MORGAN FREEMAN: ON HIS AFI AWARD, CLINT EASTWOOD & ACTING NATURALLY
This article is written by JORDAN ZAKARIN at THE HUFFINGTON POST
Hollywood is based on a star system, launching actors to leading men status and then hitching scripts and hopes to their tails. It’s how movies get made and box office victories are won, the releases and cash counting so often refreshing with the rise of the next big thing.
Then there are the fixed lights in the sky, more their own stellar systems, with legends and memories and all time classics spinning in their orbit, their gravitational pull supporting the weight of generations of admirers.
In the Hollywood as outer space analogy (which seems oddly appropriate), MORGAN FREEMAN is the red giant, the tremendous incandescent star deep into its light giving career.
An ACADEMY AWARD winner (MILLION DOLLAR BABY) and five time nominee (STREET SMART, THE SHAWSHANK REDEMPTION, DRIVING MISS DAISY, INVICTUS), he’s proven one of the greatest actors of the modern era, tackling race, hatred, love and humour with a certain genteel grace that is inimitable.
MORGAN FREEMAN was recently given a LIFETIME ACHIEVEMENT AWARD from the AMERICAN FILM INSTITUTE to commemorate his unbelievable career, and despite the stature he holds in the film community, he said he was humbled by the honour.
“That is an extraordinary honour. That was one of the seminal moments of my entire life. It says that you’ve been somewhere and done something,” he told The Huffington Post.
“I think my favourite role is the role that sort of catapulted my movie career into being – the role of Leo Smalls in Street Smart,” he said of the 1987 film in which he played a tough pimp.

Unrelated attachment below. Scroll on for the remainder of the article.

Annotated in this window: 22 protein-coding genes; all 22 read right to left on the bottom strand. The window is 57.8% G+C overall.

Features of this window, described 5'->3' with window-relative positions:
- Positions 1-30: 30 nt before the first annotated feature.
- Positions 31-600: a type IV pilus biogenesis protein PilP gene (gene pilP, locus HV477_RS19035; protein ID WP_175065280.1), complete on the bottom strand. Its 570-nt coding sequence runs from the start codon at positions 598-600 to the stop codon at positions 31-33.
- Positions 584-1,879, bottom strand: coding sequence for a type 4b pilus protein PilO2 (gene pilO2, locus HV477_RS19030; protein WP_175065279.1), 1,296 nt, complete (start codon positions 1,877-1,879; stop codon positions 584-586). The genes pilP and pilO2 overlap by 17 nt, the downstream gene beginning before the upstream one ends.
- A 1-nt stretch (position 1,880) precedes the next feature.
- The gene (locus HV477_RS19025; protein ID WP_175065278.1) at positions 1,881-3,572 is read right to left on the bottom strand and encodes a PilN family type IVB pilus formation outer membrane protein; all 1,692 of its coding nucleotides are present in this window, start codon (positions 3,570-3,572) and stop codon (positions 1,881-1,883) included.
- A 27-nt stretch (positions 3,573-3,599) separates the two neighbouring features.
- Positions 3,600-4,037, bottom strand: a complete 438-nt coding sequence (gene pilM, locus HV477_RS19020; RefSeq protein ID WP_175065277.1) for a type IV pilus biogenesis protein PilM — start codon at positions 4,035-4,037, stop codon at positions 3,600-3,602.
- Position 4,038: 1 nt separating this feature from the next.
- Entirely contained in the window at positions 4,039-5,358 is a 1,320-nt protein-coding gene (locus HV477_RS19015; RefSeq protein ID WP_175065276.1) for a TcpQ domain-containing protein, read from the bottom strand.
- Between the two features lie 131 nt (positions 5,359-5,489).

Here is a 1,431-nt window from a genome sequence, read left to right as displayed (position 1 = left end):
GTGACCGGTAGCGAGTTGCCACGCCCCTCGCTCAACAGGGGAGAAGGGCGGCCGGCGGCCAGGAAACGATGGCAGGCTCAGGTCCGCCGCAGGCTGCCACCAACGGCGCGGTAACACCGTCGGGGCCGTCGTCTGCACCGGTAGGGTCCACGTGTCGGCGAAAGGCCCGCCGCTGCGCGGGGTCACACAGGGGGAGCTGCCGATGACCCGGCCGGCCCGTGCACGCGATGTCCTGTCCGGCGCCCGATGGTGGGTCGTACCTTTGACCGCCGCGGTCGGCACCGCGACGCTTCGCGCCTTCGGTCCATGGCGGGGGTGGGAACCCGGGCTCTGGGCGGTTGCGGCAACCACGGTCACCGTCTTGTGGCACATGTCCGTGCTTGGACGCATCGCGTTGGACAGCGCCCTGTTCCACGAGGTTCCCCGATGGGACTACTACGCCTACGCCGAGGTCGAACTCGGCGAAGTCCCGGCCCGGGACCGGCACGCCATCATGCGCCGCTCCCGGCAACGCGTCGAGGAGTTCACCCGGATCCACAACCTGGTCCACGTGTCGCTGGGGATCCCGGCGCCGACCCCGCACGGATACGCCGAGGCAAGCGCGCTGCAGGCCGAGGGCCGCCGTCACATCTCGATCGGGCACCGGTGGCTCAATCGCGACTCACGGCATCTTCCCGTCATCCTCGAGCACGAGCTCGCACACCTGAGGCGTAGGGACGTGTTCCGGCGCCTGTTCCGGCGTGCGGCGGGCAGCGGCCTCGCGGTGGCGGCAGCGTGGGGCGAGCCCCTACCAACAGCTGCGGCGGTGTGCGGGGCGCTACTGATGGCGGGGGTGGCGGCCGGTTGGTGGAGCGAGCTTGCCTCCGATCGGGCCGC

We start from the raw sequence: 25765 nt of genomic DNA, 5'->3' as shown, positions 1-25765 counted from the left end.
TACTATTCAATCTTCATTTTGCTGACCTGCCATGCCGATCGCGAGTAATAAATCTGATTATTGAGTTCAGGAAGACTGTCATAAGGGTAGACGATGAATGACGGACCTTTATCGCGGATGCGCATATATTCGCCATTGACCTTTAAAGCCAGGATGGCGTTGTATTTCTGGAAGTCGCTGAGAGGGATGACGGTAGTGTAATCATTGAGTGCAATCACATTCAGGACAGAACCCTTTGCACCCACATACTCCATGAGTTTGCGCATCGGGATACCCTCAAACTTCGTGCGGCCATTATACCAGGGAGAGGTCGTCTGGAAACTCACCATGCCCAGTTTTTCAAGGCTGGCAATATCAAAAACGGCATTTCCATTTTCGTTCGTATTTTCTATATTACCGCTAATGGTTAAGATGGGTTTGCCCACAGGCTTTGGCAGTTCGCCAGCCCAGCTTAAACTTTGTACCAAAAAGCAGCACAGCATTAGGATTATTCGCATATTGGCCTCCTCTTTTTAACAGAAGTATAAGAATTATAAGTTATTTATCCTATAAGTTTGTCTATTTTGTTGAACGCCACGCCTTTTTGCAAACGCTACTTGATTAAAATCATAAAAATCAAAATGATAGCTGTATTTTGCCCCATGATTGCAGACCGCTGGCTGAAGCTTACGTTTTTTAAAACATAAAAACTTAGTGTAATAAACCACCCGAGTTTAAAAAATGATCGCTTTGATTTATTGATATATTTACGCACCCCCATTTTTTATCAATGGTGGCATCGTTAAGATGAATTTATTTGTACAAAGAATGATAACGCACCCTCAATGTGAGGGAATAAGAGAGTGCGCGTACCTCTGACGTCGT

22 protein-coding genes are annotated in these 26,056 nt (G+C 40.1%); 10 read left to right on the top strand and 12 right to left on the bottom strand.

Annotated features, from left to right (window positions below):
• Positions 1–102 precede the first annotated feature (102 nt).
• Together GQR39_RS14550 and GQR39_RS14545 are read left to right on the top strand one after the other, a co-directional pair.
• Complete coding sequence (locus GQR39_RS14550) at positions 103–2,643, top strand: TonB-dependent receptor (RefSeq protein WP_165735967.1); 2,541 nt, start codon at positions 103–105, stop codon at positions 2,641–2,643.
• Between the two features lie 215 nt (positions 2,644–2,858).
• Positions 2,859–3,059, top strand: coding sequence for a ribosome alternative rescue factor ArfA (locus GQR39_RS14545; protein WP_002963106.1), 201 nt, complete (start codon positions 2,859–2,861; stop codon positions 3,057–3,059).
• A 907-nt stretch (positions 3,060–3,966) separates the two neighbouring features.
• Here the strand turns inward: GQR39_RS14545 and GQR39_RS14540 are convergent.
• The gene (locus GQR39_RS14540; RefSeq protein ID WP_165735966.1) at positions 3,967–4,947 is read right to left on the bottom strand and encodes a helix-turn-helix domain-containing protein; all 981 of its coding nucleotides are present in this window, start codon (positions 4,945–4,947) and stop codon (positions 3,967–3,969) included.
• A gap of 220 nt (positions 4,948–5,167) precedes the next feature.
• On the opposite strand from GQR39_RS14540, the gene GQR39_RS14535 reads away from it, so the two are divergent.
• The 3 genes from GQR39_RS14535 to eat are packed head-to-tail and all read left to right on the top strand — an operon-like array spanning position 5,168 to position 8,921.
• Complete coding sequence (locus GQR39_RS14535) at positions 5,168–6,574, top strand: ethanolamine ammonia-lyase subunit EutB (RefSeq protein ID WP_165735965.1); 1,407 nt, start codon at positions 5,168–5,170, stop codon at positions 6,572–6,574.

“I particularly enjoyed that part.”
He also had great things to say about his three time director CLINT EASTWOOD.
“I also greatly enjoyed making Invictus. I greatly enjoyed working with Clint Eastwood in all three movies we were on, but Invictus was outstandingly fun. He’s great fun to work with. He’s not a challenge at all. He just leaves it up to you.”
Perhaps, though, he didn’t find CLINT to be particularly challenging to work with because acting just comes naturally to him.
“I don’t find acting difficult,” he said when asked which role was most difficult for him.
“I can’t tell you.”
Quickly, though, one came to mind. It just wasn’t a film.
“It wasn’t in a movie. I did Othello once. On stage. Dreadful. In Dallas, Texas in 1983. That was tough. I came on stage and someone in the back of the theatre said, ‘Sing Purple Haze!‘ I looked exactly like Jimi Hendrix.”
“The audience…This was a public theatre. It’s free theatre. So the audience comes. They’re ready to have a good time. They’re ready to welcome you. But you better have it right.”
From that moment on, it’s fair to say the legendary performer did just that.
The actor appears every Wednesday night at 10 PM in the science discovery show THROUGH THE WORMHOLE on THE SCIENCE CHANNEL.